Known to some of the world’s oldest civilizations, copper was essential to ancient Egyptians, Romans, and others. Copper and its alloy bronze were and still are major art mediums. Copper was discovered by prehistoric people. Some of the earliest copper works are beads that date 9,000 years ago to the Iraq region. Refining techniques date to roughly 5000 BC. Historians believe that copper smelting was invented in various world regions about the same time. The earliest metallurgical practices included cold work, annealing, smelting, and a lost wax method. Historically important centers of copper smelting include Mesopotamia, China, Zambia, and Central America.
Copper’s most important alloy is bronze which gave its name to an historic age. Bronze forms by mixing copper with tin. The Bronze Age is typically dated to Sumer around 4000 BC. The Bronze Age lasted until the Iron Age which began around 2000 BC. However, the art of smelting and creating works in copper and bronze continues to the present day. Ancient copper and bronze works survive today as artifacts in museums and attest to the importance that the ancients placed on these metals. Many copper artifacts and tiles boast a green patina. This outer layer forms on copper due to oxidation; however, it actually protects the copper beneath it.
Copper and bronze were used to create jewelry as well as vessels for daily and ceremonial use. It was vital for trade as well as to centers that boasted large populations. Copper was often used to create purely functional items. For instance, one of the ancient pyramids features copper piping. Copper has historically been used on various exterior buildings; even as it has undergone oxidation, its patina has provided a desirable effect to many structures including the Statue of Liberty. Ships, as early as Columbus’s time, boasted copper sheathing to protect their hulls from algae. This sheathing was more widely used in the shipping industry during the eighteenth century. Aside from bronze, another widely used alloy of copper is brass which is renowned for its use in musical instruments.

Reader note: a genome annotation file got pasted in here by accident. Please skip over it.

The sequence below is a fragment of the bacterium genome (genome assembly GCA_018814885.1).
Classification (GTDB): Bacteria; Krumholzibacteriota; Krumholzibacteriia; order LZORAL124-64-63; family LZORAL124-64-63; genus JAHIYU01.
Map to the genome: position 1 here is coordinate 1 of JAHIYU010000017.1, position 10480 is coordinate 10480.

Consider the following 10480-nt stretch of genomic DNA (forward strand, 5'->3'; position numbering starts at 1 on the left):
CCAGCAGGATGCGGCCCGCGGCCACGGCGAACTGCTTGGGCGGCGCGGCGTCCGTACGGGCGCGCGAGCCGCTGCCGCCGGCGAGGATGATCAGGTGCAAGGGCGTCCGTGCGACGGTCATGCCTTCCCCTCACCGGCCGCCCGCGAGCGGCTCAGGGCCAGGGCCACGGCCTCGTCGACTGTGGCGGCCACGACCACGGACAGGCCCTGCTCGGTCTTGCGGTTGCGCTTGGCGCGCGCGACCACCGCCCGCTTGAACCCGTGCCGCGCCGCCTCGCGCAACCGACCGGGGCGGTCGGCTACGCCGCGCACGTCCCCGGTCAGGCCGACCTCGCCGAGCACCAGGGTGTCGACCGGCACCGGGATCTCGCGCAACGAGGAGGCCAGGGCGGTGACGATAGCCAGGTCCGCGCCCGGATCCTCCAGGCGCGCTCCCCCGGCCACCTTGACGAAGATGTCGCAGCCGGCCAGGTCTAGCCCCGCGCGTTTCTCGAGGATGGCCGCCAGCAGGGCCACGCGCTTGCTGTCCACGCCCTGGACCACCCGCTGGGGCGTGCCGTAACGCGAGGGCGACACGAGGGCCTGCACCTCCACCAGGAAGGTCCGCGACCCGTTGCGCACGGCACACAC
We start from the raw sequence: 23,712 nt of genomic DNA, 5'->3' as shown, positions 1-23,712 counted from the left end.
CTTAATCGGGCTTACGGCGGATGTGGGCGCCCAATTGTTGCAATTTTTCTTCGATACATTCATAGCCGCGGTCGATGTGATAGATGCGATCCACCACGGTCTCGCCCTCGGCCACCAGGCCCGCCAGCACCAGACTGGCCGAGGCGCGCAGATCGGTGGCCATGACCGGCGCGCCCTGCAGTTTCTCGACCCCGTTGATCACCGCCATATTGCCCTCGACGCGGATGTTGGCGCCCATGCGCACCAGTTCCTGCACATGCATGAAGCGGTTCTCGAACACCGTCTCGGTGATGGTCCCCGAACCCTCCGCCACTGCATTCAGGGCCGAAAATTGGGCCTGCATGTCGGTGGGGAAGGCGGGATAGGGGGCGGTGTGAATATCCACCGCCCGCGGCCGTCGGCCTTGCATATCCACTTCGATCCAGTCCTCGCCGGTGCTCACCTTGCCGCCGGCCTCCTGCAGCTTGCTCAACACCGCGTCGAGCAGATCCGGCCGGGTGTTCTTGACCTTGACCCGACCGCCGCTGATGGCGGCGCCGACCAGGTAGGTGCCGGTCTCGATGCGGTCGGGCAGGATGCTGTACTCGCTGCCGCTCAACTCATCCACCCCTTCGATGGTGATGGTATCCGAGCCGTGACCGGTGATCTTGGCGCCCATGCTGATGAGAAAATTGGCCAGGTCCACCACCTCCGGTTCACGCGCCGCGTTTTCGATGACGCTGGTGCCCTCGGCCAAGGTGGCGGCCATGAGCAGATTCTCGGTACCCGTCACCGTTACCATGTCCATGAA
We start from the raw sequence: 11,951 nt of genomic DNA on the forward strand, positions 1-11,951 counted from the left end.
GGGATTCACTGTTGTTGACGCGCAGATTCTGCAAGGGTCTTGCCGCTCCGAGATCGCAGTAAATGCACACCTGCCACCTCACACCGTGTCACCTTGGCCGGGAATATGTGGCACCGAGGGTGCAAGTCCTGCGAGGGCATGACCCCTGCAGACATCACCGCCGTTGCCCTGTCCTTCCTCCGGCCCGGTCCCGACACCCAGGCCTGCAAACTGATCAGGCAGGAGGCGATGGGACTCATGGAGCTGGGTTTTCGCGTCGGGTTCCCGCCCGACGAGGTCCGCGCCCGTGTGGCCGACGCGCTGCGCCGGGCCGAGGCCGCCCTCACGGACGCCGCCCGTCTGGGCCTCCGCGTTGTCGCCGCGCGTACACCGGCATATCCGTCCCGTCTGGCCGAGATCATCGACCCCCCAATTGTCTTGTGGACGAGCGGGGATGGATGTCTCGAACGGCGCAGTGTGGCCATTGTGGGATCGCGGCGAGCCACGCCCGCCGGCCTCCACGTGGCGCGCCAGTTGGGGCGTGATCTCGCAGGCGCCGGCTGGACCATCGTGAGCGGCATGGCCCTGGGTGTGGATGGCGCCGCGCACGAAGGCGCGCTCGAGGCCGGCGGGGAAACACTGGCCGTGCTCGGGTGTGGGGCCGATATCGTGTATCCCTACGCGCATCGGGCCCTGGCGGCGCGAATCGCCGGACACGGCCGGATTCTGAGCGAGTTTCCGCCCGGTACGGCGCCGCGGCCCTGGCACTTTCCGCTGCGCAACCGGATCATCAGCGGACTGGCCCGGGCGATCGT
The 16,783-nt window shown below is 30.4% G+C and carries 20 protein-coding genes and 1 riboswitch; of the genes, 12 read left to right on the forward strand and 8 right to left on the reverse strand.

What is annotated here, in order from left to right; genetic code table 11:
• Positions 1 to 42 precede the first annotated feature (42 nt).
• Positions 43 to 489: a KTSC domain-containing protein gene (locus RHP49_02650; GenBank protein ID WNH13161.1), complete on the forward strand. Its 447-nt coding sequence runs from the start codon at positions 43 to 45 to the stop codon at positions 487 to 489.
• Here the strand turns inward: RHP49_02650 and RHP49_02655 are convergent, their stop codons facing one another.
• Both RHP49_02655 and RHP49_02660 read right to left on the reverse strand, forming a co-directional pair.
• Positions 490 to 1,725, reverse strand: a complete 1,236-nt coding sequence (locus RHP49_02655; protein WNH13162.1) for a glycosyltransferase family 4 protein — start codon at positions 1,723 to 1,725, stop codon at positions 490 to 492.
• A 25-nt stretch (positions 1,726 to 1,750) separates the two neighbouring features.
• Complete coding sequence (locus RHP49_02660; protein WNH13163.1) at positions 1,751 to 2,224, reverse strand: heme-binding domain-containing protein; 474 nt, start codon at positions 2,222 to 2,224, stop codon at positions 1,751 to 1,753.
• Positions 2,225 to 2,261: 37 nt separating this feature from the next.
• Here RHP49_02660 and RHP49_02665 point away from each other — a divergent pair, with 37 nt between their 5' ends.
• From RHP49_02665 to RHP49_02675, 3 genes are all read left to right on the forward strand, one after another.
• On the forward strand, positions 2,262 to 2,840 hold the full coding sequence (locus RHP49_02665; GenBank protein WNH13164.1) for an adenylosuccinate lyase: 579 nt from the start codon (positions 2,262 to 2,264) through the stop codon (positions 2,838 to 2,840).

While today copper is widely used to create electrical wiring, pipes, and plumbing fittings, it was historically used to create objects of art such as statues, icons, and vessels. It is known that Julius Caesar preferred his coins to be made from a copper and zinc alloy, but, of course, many ancient and historic coins featured copper, bronze, and other alloys in their composition. Later, silver-plated copper was essential to early photography and formed the basis of the daguerreotype. Copper artifacts like ancient jewelry and vessels are housed in some of the most illustrious museums in the world.